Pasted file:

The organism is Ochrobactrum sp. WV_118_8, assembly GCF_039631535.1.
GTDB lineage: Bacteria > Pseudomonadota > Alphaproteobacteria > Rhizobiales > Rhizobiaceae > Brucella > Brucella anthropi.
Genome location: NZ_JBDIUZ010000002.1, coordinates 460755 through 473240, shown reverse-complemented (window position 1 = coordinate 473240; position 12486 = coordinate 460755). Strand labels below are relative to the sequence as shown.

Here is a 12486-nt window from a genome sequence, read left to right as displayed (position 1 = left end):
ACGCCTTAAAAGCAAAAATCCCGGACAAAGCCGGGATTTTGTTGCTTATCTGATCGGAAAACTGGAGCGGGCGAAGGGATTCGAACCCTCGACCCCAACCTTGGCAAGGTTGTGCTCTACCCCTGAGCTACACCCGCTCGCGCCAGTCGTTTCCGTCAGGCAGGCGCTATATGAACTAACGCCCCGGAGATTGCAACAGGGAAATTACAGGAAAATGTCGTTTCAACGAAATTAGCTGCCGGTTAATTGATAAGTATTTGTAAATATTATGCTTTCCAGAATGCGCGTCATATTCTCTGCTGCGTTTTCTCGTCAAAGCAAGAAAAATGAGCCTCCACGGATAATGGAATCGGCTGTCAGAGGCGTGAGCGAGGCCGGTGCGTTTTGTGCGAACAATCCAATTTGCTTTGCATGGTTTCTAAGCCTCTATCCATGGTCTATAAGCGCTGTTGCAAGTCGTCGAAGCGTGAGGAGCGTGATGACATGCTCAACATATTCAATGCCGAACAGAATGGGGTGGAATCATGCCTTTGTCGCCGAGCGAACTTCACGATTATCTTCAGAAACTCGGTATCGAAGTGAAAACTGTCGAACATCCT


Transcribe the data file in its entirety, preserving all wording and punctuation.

The organism is Ochrobactrum sp. WV_118_8, assembly GCF_039631535.1.
GTDB lineage: Bacteria > Pseudomonadota > Alphaproteobacteria > Rhizobiales > Rhizobiaceae > Brucella > Brucella anthropi.
Genome location: NZ_JBDIUZ010000002.1, coordinates 460755 through 473240, shown reverse-complemented (window position 1 = coordinate 473240; position 12486 = coordinate 460755). Strand labels below are relative to the sequence as shown.

Here is a 12486-nt window from a genome sequence, read left to right as displayed (position 1 = left end):
ACGCCTTAAAAGCAAAAATCCCGGACAAAGCCGGGATTTTGTTGCTTATCTGATCGGAAAACTGGAGCGGGCGAAGGGATTCGAACCCTCGACCCCAACCTTGGCAAGGTTGTGCTCTACCCCTGAGCTACACCCGCTCGCGCCAGTCGTTTCCGTCAGGCAGGCGCTATATGAACTAACGCCCCGGAGATTGCAACAGGGAAATTACAGGAAAATGTCGTTTCAACGAAATTAGCTGCCGGTTAATTGATAAGTATTTGTAAATATTATGCTTTCCAGAATGCGCGTCATATTCTCTGCTGCGTTTTCTCGTCAAAGCAAGAAAAATGAGCCTCCACGGATAATGGAATCGGCTGTCAGAGGCGTGAGCGAGGCCGGTGCGTTTTGTGCGAACAATCCAATTTGCTTTGCATGGTTTCTAAGCCTCTATCCATGGTCTATAAGCGCTGTTGCAAGTCGTCGAAGCGTGAGGAGCGTGATGACATGCTCAACATATTCAATGCCGAACAGAATGGGGTGGAATCATGCCTTTGTCGCCGAGCGAACTTCACGATTATCTTCAGAAACTCGGTATCGAAGTGAAAACTGTCGAACATCCT